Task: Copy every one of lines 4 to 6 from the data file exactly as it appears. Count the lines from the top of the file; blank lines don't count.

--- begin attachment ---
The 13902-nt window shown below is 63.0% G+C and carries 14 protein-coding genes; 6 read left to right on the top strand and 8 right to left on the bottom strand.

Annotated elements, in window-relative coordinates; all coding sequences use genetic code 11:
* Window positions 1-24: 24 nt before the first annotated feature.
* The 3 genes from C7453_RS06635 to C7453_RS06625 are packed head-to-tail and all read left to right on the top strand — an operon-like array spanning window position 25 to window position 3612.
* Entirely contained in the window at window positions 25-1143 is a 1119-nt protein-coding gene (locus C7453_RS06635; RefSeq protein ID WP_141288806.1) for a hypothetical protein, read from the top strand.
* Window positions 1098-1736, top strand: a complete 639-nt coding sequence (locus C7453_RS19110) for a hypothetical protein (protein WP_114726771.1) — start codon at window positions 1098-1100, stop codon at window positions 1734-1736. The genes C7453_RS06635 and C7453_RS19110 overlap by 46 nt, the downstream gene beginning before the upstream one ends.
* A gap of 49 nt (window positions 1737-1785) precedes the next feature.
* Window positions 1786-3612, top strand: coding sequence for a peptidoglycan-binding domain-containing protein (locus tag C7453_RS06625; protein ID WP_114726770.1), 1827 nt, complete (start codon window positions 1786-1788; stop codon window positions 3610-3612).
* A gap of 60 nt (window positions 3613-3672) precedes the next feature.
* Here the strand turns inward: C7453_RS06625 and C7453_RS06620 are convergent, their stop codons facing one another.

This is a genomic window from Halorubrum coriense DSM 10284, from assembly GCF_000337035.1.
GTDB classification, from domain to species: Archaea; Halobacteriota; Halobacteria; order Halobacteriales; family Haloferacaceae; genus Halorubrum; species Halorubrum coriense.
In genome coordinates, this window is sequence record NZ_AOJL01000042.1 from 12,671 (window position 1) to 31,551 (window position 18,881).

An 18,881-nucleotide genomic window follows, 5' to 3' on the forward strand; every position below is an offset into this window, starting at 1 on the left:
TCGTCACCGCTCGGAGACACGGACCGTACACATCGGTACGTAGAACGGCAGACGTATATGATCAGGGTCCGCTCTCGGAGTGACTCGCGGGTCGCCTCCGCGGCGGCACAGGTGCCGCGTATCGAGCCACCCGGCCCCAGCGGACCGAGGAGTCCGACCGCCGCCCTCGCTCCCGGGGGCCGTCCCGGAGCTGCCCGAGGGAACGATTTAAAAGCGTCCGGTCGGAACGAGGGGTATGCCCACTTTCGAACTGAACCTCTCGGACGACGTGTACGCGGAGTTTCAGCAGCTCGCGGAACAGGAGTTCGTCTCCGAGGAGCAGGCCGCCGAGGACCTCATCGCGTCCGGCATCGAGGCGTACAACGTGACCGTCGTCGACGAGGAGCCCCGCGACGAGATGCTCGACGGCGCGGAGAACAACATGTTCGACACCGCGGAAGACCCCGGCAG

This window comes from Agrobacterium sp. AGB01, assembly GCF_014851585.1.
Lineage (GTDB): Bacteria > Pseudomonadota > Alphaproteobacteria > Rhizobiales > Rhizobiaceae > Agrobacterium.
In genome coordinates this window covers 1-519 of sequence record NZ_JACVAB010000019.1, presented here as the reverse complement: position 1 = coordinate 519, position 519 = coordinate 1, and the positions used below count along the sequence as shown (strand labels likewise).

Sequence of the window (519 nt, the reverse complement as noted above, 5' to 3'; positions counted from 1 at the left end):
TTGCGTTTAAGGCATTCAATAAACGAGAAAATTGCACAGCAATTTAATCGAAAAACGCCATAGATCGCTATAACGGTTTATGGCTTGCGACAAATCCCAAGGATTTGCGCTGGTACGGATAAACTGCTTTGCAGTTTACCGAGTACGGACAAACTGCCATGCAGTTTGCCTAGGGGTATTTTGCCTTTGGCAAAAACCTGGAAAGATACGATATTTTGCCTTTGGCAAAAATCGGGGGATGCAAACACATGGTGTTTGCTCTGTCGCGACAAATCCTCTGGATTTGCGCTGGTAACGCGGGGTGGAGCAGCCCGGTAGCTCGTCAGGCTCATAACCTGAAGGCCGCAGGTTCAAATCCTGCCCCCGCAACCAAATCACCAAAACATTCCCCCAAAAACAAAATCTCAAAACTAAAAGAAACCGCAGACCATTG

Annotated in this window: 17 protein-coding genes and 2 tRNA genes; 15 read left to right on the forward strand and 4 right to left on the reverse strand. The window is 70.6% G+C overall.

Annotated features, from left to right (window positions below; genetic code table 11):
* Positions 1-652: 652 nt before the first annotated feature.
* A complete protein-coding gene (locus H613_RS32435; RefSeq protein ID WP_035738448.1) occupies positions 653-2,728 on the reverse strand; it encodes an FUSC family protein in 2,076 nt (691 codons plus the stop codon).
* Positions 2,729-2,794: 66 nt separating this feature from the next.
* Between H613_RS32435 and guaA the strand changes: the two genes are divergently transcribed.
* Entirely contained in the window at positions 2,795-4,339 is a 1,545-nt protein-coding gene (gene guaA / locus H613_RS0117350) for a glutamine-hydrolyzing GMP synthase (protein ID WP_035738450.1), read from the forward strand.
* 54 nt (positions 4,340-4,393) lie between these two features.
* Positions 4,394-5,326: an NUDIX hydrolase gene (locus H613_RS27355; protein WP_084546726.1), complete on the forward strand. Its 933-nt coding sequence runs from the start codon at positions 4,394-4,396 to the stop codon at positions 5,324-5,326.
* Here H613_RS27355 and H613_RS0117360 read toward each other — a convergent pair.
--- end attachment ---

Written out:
* The 3 genes from C7453_RS06635 to C7453_RS06625 are packed head-to-tail and all read left to right on the top strand — an operon-like array spanning window position 25 to window position 3612.
* Entirely contained in the window at window positions 25-1143 is a 1119-nt protein-coding gene (locus C7453_RS06635; RefSeq protein ID WP_141288806.1) for a hypothetical protein, read from the top strand.
* Window positions 1098-1736, top strand: a complete 639-nt coding sequence (locus C7453_RS19110) for a hypothetical protein (protein WP_114726771.1) — start codon at window positions 1098-1100, stop codon at window positions 1734-1736. The genes C7453_RS06635 and C7453_RS19110 overlap by 46 nt, the downstream gene beginning before the upstream one ends.